NBA Aims to Lead Leagues With Unified Response To Coronavirus

    • The league’s public service announcements have generated more than 46 million video views.
    • “NBA Together” campaign aims to engage and educate fans and the general public about the coronavirus response.

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When the NBA postponed its season on March 11, it set off a domino effect of other sporting leagues and events doing the same.

The league is now trying to maintain that leadership position in leading the response from the sports industry through the coronavirus outbreak.

FOS REPORT: 54.5% of industry executives believe that it would be at least 60 days before leagues resume play.

With several players diagnosed with COVID-19, the NBA has pulled together more than 20 public service announcements with various NBA and WNBA personalities to share messages of support and information with the league’s followers. 

The videos have generated more than 46 million views across NBA platforms. 

The NBA’s community efforts during the coronavirus outbreak are just an extension of its normal work, Todd Jacobson, NBA senior vice president of social responsibility, said.

“We always want to use our platform to engage and inspire,” Jacobson said. “Connectivity is important to who we are, and we’ll continue to use the platform globally to ensure people have the right information and shine the light on the community organizations doing the work. 

“Sports give us that platform, and we’ll continue to use it,” he said.

Building on the initial PSAs, the league is launching the NBA Together campaign, meant to engage and educate fans as well as the general public, Jacobson said.

“NBA Together is our collective campaign to make sure our fans, young families, youth, and the general public have the right information to be healthy and safe,” Jacobson said. “When it came time to help, everyone within the league wants to help and figure out how to use their platforms to make sure everyone has the right information.”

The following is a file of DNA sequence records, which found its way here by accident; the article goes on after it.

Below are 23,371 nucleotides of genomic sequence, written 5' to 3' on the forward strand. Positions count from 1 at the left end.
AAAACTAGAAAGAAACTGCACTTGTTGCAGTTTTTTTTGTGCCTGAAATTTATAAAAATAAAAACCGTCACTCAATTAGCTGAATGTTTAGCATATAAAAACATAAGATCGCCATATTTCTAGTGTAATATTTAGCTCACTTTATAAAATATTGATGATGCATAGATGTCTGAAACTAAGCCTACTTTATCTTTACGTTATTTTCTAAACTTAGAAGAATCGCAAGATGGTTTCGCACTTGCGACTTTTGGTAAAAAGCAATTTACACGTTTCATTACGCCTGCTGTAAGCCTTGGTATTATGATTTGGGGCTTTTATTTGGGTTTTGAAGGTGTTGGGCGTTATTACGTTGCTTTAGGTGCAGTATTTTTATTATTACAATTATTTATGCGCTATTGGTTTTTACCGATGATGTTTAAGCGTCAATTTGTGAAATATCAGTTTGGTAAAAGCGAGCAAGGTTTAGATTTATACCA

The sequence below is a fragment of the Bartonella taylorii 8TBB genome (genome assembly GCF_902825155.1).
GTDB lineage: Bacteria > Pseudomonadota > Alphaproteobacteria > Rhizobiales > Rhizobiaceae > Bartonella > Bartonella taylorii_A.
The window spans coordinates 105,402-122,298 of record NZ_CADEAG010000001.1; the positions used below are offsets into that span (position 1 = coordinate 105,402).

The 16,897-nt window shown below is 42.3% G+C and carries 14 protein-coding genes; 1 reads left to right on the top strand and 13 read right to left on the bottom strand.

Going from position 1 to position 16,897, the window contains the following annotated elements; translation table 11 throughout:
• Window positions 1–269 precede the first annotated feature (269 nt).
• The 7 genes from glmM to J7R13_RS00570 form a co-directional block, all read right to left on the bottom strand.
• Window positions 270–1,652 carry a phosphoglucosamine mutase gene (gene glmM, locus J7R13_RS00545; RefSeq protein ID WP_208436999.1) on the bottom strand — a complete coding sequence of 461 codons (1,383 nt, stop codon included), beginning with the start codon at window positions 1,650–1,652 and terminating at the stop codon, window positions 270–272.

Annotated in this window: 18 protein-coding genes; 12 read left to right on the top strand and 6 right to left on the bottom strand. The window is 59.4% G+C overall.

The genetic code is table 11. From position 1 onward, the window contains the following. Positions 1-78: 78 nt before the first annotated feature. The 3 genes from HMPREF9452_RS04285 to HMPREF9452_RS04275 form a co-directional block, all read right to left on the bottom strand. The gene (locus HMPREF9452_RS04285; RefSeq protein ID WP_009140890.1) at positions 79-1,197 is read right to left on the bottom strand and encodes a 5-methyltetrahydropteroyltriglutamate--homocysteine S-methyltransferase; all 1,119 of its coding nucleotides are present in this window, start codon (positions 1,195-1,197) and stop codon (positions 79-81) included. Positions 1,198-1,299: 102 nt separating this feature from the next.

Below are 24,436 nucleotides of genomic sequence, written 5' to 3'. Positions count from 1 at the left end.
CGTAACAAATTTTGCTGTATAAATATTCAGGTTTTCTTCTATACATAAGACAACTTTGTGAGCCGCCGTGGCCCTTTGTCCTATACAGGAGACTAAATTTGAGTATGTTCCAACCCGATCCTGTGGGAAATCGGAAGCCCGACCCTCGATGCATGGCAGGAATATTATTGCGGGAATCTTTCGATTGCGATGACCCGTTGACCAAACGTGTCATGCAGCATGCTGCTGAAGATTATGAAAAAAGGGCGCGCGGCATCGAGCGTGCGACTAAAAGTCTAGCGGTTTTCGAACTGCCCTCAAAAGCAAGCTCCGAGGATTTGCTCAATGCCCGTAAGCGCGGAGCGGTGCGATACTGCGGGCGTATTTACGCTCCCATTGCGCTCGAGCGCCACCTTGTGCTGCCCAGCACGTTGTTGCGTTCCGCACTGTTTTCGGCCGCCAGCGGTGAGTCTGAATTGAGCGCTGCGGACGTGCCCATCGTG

The campaign acts as an umbrella for all the activities the league and teams are doing to support the global response to the coronavirus pandemic. From working with organizations like the Center for Disease Control and the World Health Organization to raising money for those impacted by the virus and organizations at the front lines – NBA and WNBA players and teams have already contributed more than $35 million.

The NBA Together Platform consists of four pillars: know the facts, acts of caring, expand your community, and NBA Together Live.

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The numerous PSAs help build the first pillar, informing viewers of appropriate social distancing efforts, easy ways to exercise, hand washing techniques, and ways to maintain mental health. Videos were from current stars like Chris Paul and Stephen Curry to Hall of Famers like Magic Johnson, Grant Hill, and Gary Payton.

The most recent video came from international players Danilo Gallinari, Rui Hachimura, and Ricky Rubio, sharing a message from the World Health Organization.

“We’re able to use the extensive reach to get the right, accurate information to millions of people,” Jacobson said. 

Jacobson said the second pillar is meant to be a call of action to inspire a million acts of caring. Those acts could be supporting a local food bank, picking up extra food for a high-risk neighbor, or phone calls to loved ones. 

“We want to make sure people are empathic and reflective during this,” he said. 

The third pillar, expanding your community, is meant to show that even while practicing social distancing, communities can come together, engage and grow, Jacobson said. He mentioned working with partners like Kaiser Permanente and Headspace to encourage physical and mental health maintenance.

“We know that communities need to expand,” he said. “It’s sharing things people can do to be healthy with sports.”

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The last portion of the campaign is NBA Together Live, which brings a player front and center for fans to interact with while pulling together the other three pillars. 

Every weekday at 3 p.m. EST, members of the NBA will take part in live interviews. The first two were Cleveland Cavalier Kevin Love and Portland Trail Blazer Damian Lillard.

“We knew we wanted to be supportive during this time and find fun ways to do that,” Jacobson said. “For us, it wasn’t a question of when – it was how quickly can we get things done and get out there in any way we can.”